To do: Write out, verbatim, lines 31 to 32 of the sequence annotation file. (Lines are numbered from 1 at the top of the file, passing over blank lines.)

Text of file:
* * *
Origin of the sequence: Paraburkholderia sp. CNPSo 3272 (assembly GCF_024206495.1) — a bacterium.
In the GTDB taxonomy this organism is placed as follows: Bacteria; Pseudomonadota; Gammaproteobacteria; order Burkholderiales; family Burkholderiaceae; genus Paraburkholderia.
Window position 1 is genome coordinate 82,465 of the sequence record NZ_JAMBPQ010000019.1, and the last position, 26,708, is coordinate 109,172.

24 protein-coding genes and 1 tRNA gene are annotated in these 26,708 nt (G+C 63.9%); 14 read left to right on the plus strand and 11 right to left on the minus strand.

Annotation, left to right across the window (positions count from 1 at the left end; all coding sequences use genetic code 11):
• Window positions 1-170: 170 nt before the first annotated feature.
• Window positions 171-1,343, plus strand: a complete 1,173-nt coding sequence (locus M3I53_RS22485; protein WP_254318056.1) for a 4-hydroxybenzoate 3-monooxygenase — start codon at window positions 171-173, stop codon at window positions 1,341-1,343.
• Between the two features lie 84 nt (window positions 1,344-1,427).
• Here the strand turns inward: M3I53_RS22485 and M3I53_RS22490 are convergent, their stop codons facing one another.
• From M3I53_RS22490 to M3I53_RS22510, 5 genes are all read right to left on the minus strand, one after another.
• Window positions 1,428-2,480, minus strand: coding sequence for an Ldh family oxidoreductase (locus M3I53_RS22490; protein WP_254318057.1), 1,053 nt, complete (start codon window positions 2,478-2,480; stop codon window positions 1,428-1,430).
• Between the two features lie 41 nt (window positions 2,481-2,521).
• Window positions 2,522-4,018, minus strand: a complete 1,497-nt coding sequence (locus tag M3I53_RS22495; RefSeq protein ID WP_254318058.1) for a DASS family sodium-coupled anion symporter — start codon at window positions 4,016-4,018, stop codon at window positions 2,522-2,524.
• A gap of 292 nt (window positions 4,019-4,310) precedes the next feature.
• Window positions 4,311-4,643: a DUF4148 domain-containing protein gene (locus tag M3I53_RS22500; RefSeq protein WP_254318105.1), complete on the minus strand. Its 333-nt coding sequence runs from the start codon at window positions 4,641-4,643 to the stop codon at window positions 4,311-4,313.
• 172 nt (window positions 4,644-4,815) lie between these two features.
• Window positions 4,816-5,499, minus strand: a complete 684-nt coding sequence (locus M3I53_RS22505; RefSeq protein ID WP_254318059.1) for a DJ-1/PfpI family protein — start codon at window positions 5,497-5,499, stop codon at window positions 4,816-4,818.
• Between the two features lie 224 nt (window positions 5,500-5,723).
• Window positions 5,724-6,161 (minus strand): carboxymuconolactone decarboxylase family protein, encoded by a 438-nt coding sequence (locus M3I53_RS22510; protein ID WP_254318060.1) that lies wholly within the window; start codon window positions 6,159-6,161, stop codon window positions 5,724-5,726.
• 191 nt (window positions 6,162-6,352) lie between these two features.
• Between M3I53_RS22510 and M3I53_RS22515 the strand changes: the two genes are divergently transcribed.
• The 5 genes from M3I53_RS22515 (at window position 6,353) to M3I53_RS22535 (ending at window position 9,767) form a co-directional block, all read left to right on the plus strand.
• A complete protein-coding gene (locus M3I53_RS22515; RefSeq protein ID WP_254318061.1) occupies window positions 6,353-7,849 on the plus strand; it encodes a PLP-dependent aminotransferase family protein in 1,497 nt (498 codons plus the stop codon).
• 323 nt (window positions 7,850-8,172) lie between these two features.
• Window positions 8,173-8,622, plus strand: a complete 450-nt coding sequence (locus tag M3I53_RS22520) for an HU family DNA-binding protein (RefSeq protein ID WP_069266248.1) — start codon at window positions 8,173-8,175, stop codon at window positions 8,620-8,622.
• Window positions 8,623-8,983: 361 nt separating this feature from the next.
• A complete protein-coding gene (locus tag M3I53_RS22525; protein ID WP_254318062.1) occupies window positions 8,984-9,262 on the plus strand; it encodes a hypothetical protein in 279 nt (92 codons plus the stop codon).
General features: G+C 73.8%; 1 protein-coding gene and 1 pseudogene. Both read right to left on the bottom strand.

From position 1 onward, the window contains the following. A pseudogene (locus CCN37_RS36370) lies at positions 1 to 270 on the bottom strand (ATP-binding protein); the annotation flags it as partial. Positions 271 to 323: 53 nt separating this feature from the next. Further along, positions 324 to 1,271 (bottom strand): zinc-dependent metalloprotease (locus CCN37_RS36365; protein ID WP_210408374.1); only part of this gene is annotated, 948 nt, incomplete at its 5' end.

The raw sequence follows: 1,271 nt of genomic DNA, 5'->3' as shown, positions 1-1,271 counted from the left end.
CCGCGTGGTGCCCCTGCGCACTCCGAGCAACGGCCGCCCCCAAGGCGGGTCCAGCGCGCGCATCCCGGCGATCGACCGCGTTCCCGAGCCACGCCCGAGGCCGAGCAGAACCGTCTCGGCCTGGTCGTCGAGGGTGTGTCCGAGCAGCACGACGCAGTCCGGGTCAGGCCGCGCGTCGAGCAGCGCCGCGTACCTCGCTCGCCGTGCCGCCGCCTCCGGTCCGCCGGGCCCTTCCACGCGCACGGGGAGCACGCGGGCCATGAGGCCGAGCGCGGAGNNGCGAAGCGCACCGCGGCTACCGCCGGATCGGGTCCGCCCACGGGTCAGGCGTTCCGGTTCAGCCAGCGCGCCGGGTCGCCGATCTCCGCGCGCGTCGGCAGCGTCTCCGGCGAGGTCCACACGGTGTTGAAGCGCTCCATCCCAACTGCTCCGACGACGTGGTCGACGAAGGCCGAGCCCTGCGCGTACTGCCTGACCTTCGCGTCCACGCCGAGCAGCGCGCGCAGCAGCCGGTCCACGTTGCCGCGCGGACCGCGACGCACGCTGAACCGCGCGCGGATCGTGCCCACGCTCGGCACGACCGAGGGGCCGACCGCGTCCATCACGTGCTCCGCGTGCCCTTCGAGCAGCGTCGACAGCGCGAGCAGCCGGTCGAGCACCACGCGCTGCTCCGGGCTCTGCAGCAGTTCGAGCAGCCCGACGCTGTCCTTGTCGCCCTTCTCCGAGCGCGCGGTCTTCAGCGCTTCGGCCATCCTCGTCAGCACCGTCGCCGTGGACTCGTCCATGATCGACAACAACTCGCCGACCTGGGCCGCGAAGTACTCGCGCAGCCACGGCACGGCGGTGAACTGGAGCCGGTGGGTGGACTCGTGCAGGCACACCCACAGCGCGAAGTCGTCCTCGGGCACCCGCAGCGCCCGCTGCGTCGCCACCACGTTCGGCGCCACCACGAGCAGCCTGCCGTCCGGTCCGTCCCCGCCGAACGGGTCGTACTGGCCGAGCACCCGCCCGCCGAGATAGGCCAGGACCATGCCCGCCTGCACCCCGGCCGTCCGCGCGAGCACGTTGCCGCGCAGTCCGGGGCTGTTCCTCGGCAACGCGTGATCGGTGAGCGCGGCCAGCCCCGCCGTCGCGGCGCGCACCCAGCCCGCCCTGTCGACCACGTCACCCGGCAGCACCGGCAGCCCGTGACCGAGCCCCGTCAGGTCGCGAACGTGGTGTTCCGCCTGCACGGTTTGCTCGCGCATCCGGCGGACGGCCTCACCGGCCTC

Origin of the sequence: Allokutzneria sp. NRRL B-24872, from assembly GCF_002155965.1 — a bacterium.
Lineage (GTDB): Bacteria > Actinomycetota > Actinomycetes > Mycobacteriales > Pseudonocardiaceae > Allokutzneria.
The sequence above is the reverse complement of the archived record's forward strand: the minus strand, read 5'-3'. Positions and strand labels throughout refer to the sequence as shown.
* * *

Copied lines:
CCGCGTGGTGCCCCTGCGCACTCCGAGCAACGGCCGCCCCCAAGGCGGGTCCAGCGCGCGCATCCCGGCGATCGACCGCGTTCCCGAGCCACGCCCGAGGCCGAGCAGAACCGTCTCGGCCTGGTCGTCGAGGGTGTGTCCGAGCAGCACGACGCAGTCCGGGTCAGGCCGCGCGTCGAGCAGCGCCGCGTACCTCGCTCGCCGTGCCGCCGCCTCCGGTCCGCCGGGCCCTTCCACGCGCACGGGGAGCACGCGGGCCATGAGGCCGAGCGCGGAGNNGCGAAGCGCACCGCGGCTACCGCCGGATCGGGTCCGCCCACGGGTCAGGCGTTCCGGTTCAGCCAGCGCGCCGGGTCGCCGATCTCCGCGCGCGTCGGCAGCGTCTCCGGCGAGGTCCACACGGTGTTGAAGCGCTCCATCCCAACTGCTCCGACGACGTGGTCGACGAAGGCCGAGCCCTGCGCGTACTGCCTGACCTTCGCGTCCACGCCGAGCAGCGCGCGCAGCAGCCGGTCCACGTTGCCGCGCGGACCGCGACGCACGCTGAACCGCGCGCGGATCGTGCCCACGCTCGGCACGACCGAGGGGCCGACCGCGTCCATCACGTGCTCCGCGTGCCCTTCGAGCAGCGTCGACAGCGCGAGCAGCCGGTCGAGCACCACGCGCTGCTCCGGGCTCTGCAGCAGTTCGAGCAGCCCGACGCTGTCCTTGTCGCCCTTCTCCGAGCGCGCGGTCTTCAGCGCTTCGGCCATCCTCGTCAGCACCGTCGCCGTGGACTCGTCCATGATCGACAACAACTCGCCGACCTGGGCCGCGAAGTACTCGCGCAGCCACGGCACGGCGGTGAACTGGAGCCGGTGGGTGGACTCGTGCAGGCACACCCACAGCGCGAAGTCGTCCTCGGGCACCCGCAGCGCCCGCTGCGTCGCCACCACGTTCGGCGCCACCACGAGCAGCCTGCCGTCCGGTCCGTCCCCGCCGAACGGGTCGTACTGGCCGAGCACCCGCCCGCCGAGATAGGCCAGGACCATGCCCGCCTGCACCCCGGCCGTCCGCGCGAGCACGTTGCCGCGCAGTCCGGGGCTGTTCCTCGGCAACGCGTGATCGGTGAGCGCGGCCAGCCCCGCCGTCGCGGCGCGCACCCAGCCCGCCCTGTCGACCACGTCACCCGGCAGCACCGGCAGCCCGTGACCGAGCCCCGTCAGGTCGCGAACGTGGTGTTCCGCCTGCACGGTTTGCTCGCGCATCCGGCGGACGGCCTCACCGGCCTC

Origin of the sequence: Allokutzneria sp. NRRL B-24872, from assembly GCF_002155965.1 — a bacterium.